The Trail Blazers and 76ers remain connected.

Last month, Sam Amick of The Athletic reported that the 76ers have a roster of “roughly 30 players” who would satisfy them in a trade for Ben Simmons. It’s no wonder that one of the players said to be at the top of their list is Damian Lillard. A month later, Amick and Shams Charania reported that Lillard is increasingly frustrated with the Portland game and, while he intends to give the Trail Blazers time to find a new basketball operations leader following the firing of Neil Olshey, still wants “significant changes to the list.”

A player that Lillard supposedly would like to play with? Simmons, which is widely available, albeit at a high price.

This isn’t the first time the Trail Blazers have been mentioned as a potential target for Simmons and it probably won’t be the last, but Lillard’s reported interest in playing for the three-time All-Star turns things up.

So what would it take for the Trail Blazers to land Simmons in a non-Lillard deal? Would they even make sense as a duo?

Let’s take a closer look.

NBA League Pass: Sign up to unlock games outside the live market (7-day free trial)

What would it take for the Trail Blazers to get Ben Simmons?

Any deal for Simmons would likely involve CJ McCollum for two reasons.

One, the wages of McCollum ($ 30.9 million) and Simmons ($ 33.0 million) are nearly identical, making it easy to match wages. Two, the 76ers are said to be looking for a star in exchange for Simmons. While McCollum hasn’t formed an All-Star team to this point in his career, he’s the closest the Trail Blazers have to a star on their roster outside of Lillard.

According to The Athletic’s Shams Charania, the Trail Blazers discussed the framework of a trade for Simmons that included McCollum, a first-round draft pick and one of the team’s young players like Nassir Little or Anfernee Simons while Olshey was still president of basketball operations. . Before the season, the 76ers reportedly asked the Trail Blazers for three first-round picks and three draft changes as part of a potential package for Simmons, but Portland turned it down.

Now, under new leadership, it will be interesting to see if the Trail Blazers try to reignite the talks with the 76ers.

MORE: What if Ben Simmons didn’t pass the dunk against the Hawks?

(Fake images)

Would Damian Lillard and Ben Simmons make a perfect match?

They would have the potential to complement each other quite well, that’s for sure.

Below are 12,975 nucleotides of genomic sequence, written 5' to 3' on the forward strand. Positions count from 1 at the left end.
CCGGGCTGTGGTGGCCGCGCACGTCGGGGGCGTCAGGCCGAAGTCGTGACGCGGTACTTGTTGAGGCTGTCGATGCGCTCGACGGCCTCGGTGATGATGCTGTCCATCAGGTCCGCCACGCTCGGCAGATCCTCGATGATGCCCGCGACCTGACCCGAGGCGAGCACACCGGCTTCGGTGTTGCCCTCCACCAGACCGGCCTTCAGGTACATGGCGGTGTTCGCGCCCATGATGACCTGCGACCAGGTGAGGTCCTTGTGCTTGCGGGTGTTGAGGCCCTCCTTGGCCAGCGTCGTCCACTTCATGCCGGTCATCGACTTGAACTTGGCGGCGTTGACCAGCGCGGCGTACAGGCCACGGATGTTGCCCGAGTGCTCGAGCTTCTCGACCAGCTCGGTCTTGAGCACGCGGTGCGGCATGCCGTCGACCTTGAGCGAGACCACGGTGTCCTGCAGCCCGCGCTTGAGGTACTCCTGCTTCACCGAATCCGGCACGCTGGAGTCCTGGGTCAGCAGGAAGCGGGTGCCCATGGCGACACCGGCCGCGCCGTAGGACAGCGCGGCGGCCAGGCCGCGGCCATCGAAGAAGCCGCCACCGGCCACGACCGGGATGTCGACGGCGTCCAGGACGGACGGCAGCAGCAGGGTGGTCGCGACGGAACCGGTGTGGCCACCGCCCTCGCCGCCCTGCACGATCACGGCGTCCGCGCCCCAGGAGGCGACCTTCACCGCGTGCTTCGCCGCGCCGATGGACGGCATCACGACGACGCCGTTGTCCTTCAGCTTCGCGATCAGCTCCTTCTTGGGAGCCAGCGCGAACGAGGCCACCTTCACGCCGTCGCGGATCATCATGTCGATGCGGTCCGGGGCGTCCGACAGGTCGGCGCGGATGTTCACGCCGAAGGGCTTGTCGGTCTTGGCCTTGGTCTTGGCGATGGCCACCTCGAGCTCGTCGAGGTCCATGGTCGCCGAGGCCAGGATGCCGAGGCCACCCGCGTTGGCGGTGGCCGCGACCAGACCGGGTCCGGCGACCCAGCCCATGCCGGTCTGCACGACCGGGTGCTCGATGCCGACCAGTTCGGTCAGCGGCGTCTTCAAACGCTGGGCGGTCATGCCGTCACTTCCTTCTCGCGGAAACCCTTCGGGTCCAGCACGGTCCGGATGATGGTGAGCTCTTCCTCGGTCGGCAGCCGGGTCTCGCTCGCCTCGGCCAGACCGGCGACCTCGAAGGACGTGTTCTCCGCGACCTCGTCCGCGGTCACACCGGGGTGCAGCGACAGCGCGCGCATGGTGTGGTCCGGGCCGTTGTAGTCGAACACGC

First off, Simmons would help Portland’s defense in a big way. The Trail Blazers have been one of the league’s best offensive teams for nearly a decade, but they’ve struggled on the other end of the court. This season is no exception. Through 24 games, the Trail Blazers rank last in the league in defensive efficiency, conceding an average of 113.3 points per 100 possessions to their opponent.

As The Ringer’s Kevin O’Connor recently detailed, the Trail Blazers have been playing a much more aggressive scheme this season, but it hasn’t exactly worked out.

One player may not be able to fix all of Portland’s defensive woes, but Simmons would certainly make a difference. He quickly established himself as one of the league’s elite defenders, winning back-to-back NBA Defensive First Team picks and a second place in the Defensive Player of the Year vote. The Trail Blazers would benefit greatly from his versatility and general disruption.

For what it’s worth, Lillard recently named Simmons one of the top three perimeter defenders in the league right now. He is very aware of his way of selling balls.

At the other end of the court, Lillard is the ideal type of player to pair with Simmons because of the attention he draws from the perimeter. Part of the problem in Philadelphia is that Simmons and Joel Embiid are fighting over the same real estate, and both are top paint scorers. That wouldn’t be a big deal playing alongside Lillard in Portland.

With the right mix of players around you, the pick-and-rolls between the two could be dynamite. Lillard consistently draws double teams and Simmons is an excellent passer on short rolls. Handoffs would have a similar impact.

Simmons would also add a new dynamic to the Trail Blazers with his transition game. Few players put as much pressure on teams on the open court as Simmons does, and the Trail Blazers haven’t come out much at halftime in the Lillard era. That could make up for some of the offensive power the Trail Blazers would lose if they traded McCollum.

The Trail Blazers would likely run into some space issues with Simmons and Jusuf Nurkic together on the court, but they could look to trade Nurkic for a center-to-floor space. (This is the final season of Nurkic’s current contract, so it could generate interest like an expiring contract if nothing else.) Otherwise, they could play Larry Nance Jr. more in all five to pair Simmons with a capable three-point shooter and disruptive defender. on the front track.

A frontcourt from Simmons and Nance Jr. could be a step in the right direction for the Trail Blazers to find the right balance between attack and defense.

MORE: Building the Perfect Team Around Ben Simmons

How likely is the Trail Blazers to trade for Ben Simmons?

76ers president of basketball operations Daryl Morey said not long ago that “people should buckle up” when discussing the situation with Simmons, making it clear that he is looking for someone who can make a difference in return. Lillard, for his part, maintained his response to the rumor that he is “frustrated“with the short and sweet Portland game.

It is safe to assume that there is still a lot to resolve.